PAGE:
Gary 'Smiler' Turner's Blog

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Tuesday, 13 July 2010

What is Pain?

I’ve been working with several patients in respect to their ‘pain’ lately, including in conjunction with their consultants at their Pain Clinics. In this blog post I thought I’d explain what pain actually is, and how we experience it. (Everything here is put as a generalisation to enable simpler understanding.)

In later posts I’ll talk about pain control, management and regulation, together with the uses of hypnosis in the same. But first, what is pain?

Pain exists to keep us safe. It is a response to an alarm signal, our body’s way of saying ‘pay attention’. And this response helps us to avoid harm. Pain and withdrawal reflexes help us to keep ourselves safe. Pain makes us rest injured parts of the body which assists in recovery from any damage. It also reminds us to keep away from situations where in the past we had pain, or to pay attention to emotions that are not yet resolved.

Pain is a ‘somatic sensation’, in other words, it is a sensation felt in the body. But how is it created? Pain is a response to a signal. That signal could be from tissue damage, risk of tissue damage, learned behaviour, or unresolved emotions.

Pain as a result of tissue damage or risk of tissue damage is through a process called ‘nociception’. This starts with the nerve endings, or nociceptors, detecting the damage or risk, and sending this signal through our neurology to our brain. In the brain the signal is received, interpreted, and the synapses within our neurology fire accordingly and often produce the sensation of pain.

It is worth pointing out that the process of nociception is not in itself pain – it is just a signal that we can interpret as pain.

Pain can be as a result of learned behaviour. In the past we may have incurred injury and experienced pain, so if we are about to do that behaviour again, or are doing that behaviour we may experience pain, telling us not to do so. It is also well documented that current social norms also influence pain, and we can learn to feel pain as a result of other people’s behaviour, or even just hearing about it.

Unresolved emotions are also a source of pain, especially those with chronic pain. It has been documented that unless an injury is getting worse or being aggravated pain shouldn’t be felt six weeks after the injury – if it is, there is very likely an emotional element to that pain. Often repressed emotions become a source of pain – the pain being the signal that we need to pay attention and process that emotion through to resolution.

Pain is a cognitive process and it is due to this that our perception of pain can vary. Pain can come and go, may be intense, or just in the background, or we may just not feel it at all. And we can also experience pain whilst having no tissue damage or risk of damage to that tissue. We can control it by turning it off or on, or regulate or manage it to lessen or increase its intensity. And we can do all this because pain is created in the brain.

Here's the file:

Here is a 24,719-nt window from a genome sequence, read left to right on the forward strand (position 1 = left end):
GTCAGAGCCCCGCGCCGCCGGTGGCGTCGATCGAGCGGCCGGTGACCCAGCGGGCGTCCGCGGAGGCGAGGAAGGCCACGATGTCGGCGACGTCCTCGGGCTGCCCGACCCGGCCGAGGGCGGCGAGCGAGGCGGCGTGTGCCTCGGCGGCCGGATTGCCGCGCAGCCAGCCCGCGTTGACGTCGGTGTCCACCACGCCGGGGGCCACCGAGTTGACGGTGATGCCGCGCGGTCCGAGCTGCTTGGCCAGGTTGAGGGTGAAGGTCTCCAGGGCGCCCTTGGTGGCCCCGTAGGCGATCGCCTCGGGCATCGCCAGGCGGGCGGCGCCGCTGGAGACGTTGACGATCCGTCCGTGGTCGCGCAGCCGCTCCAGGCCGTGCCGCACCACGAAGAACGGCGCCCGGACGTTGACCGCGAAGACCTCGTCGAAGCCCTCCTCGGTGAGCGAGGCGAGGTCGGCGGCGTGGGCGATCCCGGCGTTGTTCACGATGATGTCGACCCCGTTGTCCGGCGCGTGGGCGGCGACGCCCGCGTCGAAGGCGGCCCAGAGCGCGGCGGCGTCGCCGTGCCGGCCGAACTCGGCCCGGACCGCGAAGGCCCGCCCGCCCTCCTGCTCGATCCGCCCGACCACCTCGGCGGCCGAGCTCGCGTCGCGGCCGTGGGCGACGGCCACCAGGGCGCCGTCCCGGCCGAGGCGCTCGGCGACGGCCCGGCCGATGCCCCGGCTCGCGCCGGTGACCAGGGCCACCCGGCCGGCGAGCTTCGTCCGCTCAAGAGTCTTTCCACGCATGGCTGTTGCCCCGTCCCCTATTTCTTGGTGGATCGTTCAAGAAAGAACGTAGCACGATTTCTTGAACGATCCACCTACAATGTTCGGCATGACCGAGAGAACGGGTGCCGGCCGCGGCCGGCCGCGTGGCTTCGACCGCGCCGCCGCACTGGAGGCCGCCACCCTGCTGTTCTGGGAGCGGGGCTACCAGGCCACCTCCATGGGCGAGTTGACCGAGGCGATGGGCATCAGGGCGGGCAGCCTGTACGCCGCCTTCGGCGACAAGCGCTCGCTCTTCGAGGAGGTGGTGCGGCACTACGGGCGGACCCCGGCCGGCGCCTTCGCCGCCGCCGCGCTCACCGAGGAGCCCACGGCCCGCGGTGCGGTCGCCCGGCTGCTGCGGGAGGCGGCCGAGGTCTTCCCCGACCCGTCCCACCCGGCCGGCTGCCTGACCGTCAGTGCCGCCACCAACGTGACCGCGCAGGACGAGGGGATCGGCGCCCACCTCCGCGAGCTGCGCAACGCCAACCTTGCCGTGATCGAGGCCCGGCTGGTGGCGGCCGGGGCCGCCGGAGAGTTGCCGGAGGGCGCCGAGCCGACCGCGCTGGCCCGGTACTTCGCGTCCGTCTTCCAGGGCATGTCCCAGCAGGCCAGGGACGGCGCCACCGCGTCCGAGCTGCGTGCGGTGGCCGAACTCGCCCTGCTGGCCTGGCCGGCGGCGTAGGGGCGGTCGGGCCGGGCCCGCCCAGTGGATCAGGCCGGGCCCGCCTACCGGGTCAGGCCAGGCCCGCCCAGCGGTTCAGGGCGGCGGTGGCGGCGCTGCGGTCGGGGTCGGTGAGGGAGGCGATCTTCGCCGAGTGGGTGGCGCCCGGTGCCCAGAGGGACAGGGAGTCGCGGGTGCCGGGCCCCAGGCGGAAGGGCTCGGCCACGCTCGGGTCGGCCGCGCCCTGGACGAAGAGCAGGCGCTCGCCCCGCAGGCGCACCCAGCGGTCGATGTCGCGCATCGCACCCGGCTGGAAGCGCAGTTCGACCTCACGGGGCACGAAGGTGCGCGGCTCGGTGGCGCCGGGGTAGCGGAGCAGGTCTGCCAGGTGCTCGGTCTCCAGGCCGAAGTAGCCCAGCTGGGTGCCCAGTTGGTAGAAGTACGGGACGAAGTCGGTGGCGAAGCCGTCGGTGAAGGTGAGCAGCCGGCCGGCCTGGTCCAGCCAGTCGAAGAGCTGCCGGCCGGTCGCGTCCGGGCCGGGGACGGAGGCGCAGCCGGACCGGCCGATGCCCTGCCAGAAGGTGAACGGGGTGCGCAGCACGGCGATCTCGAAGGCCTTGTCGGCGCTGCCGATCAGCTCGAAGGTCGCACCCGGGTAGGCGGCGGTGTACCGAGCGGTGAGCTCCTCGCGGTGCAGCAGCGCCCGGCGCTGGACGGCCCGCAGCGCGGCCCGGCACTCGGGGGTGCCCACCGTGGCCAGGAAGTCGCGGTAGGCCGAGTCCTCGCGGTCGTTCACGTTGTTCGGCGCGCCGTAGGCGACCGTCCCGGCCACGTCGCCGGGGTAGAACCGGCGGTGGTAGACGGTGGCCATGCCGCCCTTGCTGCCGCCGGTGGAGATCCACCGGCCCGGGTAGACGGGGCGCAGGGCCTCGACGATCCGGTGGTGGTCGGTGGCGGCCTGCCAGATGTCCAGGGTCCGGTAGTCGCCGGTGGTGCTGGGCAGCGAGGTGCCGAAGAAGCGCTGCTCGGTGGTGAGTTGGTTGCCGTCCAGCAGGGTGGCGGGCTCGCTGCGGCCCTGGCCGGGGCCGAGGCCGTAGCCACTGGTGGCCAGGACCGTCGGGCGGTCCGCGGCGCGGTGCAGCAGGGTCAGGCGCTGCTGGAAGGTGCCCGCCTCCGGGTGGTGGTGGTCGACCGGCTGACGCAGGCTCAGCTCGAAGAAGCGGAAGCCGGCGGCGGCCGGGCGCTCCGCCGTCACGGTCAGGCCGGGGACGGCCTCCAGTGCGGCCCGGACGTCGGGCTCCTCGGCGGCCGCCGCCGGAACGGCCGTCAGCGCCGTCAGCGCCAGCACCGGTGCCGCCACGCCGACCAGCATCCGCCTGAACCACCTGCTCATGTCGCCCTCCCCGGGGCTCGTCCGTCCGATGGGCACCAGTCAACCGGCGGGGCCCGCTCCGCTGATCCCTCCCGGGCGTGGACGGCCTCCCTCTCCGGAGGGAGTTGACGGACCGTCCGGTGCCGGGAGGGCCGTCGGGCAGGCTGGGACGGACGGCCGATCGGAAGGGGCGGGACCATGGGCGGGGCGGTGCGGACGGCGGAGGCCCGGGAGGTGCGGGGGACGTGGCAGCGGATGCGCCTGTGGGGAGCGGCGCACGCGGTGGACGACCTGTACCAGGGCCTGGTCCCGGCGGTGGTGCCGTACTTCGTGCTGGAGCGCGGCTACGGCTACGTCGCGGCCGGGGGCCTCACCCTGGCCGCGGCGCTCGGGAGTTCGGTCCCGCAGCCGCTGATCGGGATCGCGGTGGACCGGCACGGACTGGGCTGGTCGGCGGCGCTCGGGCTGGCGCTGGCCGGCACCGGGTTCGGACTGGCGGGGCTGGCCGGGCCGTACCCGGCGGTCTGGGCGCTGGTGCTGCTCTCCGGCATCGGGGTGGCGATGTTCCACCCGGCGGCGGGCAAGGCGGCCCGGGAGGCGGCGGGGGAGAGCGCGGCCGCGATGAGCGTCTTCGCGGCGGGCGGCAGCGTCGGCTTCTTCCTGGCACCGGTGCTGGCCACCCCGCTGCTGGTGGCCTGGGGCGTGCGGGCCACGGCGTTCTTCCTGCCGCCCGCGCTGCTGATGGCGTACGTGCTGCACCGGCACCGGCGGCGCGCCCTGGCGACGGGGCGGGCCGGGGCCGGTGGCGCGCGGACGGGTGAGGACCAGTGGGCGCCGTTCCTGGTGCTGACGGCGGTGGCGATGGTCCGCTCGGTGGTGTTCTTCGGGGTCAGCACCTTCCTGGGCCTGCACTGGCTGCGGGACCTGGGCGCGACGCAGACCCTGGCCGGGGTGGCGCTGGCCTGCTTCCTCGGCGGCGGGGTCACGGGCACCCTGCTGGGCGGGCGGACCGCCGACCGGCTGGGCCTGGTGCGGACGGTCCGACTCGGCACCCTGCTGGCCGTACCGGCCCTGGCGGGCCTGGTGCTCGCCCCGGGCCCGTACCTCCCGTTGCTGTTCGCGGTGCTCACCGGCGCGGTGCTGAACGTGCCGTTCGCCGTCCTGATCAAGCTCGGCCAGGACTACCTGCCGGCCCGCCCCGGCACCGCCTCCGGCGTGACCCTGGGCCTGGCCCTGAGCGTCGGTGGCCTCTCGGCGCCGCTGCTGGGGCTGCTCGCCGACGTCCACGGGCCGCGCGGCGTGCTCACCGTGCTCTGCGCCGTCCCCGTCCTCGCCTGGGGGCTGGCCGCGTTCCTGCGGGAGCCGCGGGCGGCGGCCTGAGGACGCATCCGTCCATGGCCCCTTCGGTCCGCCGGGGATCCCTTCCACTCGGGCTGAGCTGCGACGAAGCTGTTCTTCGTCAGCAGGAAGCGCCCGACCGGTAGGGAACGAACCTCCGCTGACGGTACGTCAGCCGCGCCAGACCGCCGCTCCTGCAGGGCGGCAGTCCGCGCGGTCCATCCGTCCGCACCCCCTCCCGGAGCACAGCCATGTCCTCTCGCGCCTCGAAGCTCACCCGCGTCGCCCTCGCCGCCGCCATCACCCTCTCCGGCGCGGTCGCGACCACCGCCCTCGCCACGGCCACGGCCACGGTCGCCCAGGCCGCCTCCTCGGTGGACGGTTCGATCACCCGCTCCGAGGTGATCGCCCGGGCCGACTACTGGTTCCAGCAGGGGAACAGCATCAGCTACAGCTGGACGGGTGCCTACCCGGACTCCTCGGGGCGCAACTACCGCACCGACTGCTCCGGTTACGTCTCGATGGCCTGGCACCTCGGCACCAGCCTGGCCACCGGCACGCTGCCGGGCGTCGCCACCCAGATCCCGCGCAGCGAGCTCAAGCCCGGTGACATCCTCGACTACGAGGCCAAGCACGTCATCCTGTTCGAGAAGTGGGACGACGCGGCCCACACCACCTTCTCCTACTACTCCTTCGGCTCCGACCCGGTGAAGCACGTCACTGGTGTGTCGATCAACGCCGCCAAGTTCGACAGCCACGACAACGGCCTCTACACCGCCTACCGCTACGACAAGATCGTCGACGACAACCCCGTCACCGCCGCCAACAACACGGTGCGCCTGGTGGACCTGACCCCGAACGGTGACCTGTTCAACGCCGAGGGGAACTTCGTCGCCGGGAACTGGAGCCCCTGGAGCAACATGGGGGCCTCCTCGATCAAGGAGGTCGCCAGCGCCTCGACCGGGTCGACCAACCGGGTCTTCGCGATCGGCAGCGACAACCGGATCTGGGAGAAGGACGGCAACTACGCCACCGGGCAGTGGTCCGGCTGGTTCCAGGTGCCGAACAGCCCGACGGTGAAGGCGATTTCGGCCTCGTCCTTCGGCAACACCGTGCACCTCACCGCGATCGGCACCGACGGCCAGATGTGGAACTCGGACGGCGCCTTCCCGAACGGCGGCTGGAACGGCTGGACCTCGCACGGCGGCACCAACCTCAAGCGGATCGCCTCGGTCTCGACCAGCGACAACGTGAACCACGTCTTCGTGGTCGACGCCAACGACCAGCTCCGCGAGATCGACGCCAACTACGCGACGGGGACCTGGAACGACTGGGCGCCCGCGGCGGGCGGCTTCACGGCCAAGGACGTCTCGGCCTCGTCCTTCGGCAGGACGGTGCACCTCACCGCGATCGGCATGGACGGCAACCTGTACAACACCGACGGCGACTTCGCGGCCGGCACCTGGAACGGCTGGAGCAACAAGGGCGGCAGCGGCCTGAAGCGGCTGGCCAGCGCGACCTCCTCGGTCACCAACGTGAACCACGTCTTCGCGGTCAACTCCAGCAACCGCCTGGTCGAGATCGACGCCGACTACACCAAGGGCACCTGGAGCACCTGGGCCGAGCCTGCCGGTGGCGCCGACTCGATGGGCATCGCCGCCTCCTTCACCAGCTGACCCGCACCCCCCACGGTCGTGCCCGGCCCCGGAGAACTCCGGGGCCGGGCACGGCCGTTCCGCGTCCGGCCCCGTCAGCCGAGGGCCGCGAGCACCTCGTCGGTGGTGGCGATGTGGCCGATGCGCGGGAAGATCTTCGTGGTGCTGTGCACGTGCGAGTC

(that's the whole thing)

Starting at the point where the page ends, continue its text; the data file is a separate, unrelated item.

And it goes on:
Now, whilst it is true that all pain is a perception in the brain, whether from tissue damage, threat of tissue damage, learned behaviour or unresolved emotions – all pain is most definitely real. And we all know how real that pain can be. So in future posts I’ll describe pain can be controlled, regulated and managed, so when we experience pain, we know how to pay attention to it.


  1. Good post Gary, excellent description of the processes that contribute to the uncomfortable 'chronic' pain that many people experience. Remember that the unconscious mind always looks for more of the same, when a somatic pain signal is received via the nociceptors, the area then becomes sensitive to pain. A good way to look at it is that your own brain becomes a magnifying glass which amplifies the pain signals received! This process creates what is refferred to as the chronic pain cycle and as you mentioned before is all abbout the mind, amazingly people avoid painkillers which can help to break the cycle (amongst other things which I am looking forward to hearing about).

    It is also important to note that pain is a muscle inhibitor, I thought I would highlight how that can affect the movement chain so important to how we function in easy tasks and indeed the hard ones!

    To put it another way; muscles do not work properly when a pain signal is present. Since the body will find a way of achieving the movements a person requires anyway (thats the way we are wired as human beings), a faulty movement pattern is often adopted. This results in muscles not supporting or moving the body the way they are supposed to, which in turn can lead to more pain! Since the majority of our movement patterns are learnt when we are children, out running around and doing activities innapropriate for the common adult the faulty movement patttern becomes the norm unless therapeutic intervention is applied.

    A friend of mine injured his knee and was partial weight bearing on crutches, he still stubbernly tried to walk around at the same speed he did before his injury. Since his body found a way to allow this locomotion he developed a limp. A year later and after his knee had injured, he still had his limp...He had learned to walk that way and was never corrected so that became his normal walk! An example of the impact pain can have on a person!


    Dave G


  2. Thanks for your informed comments as always Dave!

    Adds nicely to my post, and also highlights still further the need for an injury to be properly rehabilitated, and not just worked around.

    Best regards as always,